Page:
From a personal perspective, I would really like to see our patient access use case improve. We’ve had a patient access use case for a couple of years. It was a slow start and difficult to verify patients and match them across records. We’ve learned a lot and we’ve improved, but I think it’s time to start taking it to that next level without bending the security curve in the wrong direction. We have to be very careful about privacy and patient data, but I’m excited to be able to work on that.
There has also been a tremendous amount of other use cases. Especially recently with how to assist public health. With COVID-19 in the backdrop of everything in healthcare right now, I think there’s a lot more our services can do to help there.
Something like COVID-19 is a use case that’s not currently inside our national network, partly because a lot of public health is local and state governed. I’m talking to a lot of people about how we can help accelerate data access for public health – accelerate research. As a byproduct we can potentially get patients engaged with what their data is and how it’s useful.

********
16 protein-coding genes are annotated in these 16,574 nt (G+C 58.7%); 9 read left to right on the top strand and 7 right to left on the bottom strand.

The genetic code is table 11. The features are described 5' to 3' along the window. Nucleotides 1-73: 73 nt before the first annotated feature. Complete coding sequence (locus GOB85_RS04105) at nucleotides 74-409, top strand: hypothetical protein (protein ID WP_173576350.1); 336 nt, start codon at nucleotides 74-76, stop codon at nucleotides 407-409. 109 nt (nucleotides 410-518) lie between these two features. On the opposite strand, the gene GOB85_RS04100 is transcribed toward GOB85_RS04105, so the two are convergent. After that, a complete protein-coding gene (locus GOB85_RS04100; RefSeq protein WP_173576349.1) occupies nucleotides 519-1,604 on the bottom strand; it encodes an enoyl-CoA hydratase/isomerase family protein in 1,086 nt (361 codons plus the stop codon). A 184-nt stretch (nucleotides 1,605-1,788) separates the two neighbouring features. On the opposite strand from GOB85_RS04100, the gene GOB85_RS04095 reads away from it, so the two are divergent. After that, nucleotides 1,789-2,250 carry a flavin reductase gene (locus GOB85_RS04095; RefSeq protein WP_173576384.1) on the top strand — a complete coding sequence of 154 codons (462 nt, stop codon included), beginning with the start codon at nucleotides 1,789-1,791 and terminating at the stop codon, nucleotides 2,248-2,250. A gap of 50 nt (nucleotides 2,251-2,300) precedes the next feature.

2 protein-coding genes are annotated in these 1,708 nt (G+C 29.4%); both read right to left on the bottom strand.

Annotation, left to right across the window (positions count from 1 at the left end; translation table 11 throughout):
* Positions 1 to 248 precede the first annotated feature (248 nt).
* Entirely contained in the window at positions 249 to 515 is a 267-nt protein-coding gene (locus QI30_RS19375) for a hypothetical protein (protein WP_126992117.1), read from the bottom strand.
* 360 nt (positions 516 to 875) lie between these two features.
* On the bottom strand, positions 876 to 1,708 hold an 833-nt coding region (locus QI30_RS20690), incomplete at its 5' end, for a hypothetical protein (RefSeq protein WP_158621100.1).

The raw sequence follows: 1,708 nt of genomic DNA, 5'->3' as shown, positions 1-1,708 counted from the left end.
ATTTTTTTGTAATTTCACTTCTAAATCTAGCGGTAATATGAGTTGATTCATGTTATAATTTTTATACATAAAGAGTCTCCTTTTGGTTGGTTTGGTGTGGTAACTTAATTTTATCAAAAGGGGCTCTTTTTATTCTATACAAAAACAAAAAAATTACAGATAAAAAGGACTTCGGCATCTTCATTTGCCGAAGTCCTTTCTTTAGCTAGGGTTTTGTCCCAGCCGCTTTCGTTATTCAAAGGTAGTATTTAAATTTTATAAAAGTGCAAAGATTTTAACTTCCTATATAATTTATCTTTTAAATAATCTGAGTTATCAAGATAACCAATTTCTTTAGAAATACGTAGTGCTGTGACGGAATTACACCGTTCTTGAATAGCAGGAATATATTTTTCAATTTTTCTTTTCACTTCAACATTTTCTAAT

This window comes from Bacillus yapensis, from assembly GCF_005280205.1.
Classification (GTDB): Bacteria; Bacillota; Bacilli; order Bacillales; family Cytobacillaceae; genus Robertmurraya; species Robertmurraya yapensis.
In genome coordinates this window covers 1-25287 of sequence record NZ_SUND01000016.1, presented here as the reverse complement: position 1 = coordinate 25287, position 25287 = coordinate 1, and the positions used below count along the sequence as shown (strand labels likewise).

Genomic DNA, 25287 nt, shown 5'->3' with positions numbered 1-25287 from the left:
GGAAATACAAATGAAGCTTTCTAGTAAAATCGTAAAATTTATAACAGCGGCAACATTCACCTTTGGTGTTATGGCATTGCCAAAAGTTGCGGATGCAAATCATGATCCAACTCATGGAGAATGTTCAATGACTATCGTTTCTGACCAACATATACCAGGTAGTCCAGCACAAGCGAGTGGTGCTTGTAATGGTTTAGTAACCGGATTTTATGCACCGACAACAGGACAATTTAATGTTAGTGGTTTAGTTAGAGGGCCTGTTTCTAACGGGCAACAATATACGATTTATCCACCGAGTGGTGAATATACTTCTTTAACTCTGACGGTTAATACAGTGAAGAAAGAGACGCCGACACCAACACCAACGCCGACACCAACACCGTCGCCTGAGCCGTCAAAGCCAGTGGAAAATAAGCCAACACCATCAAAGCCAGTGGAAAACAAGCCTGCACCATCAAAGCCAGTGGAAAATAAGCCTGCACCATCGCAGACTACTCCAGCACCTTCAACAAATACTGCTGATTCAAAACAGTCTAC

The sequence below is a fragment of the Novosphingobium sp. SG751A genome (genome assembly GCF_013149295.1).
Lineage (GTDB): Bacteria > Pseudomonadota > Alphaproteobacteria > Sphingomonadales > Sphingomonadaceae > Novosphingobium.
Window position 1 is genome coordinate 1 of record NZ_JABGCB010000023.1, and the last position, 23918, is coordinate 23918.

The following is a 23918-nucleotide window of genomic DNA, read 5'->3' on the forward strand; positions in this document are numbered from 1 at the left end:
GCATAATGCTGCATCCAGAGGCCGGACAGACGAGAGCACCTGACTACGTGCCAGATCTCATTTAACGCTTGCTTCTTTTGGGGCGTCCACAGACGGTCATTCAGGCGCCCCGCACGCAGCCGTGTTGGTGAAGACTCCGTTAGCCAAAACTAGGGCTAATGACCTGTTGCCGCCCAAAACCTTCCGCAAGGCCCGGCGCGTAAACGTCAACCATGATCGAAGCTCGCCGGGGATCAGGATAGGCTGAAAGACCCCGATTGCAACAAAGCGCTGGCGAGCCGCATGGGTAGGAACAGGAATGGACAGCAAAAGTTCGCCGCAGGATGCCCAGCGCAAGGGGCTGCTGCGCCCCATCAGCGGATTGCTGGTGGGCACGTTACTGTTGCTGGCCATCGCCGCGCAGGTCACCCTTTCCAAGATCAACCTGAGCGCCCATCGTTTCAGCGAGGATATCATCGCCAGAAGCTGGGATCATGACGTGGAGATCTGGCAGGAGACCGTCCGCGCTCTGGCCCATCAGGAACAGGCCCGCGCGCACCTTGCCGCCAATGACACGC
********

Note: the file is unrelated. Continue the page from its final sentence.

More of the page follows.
MH: How do you think the COVID-19 highlights the need for greater interoperability and access to patient records?
PW: I think this pandemic is opening up a lot of eyes into what we have infrastructure-wise as well as what regulations we have concerning patient privacy and security. I also think this shows where we can bend things little bit when it becomes necessary.
You never touch the security we put around patient data partially because patients don’t understand the danger. That being said, it is difficult to really understand what’s going on without insight into data. There are a lot of people right now trying to use secondary data to identify patterns with COVID. I don’t think we have good research or background data on comorbidities in relation to this virus.
When it comes to opening the economy and all the data involved around that, I also think there’s a big epidemiology gap. We don’t yet know how to treat the disease because people don’t have mass aggregated data to make those insights. We have enough people infected now that are tested, but we don’t have their historical data to analyze and to find clinical patterns – who is most likely to recover on their own versus someone who will need more help.
I think access to at least deidentified COVID data sets would help – evidence-based research for clinicians to make better clinical pathway decisions.
MH: Is research and data collection around comorbidities something that should have already been in the works?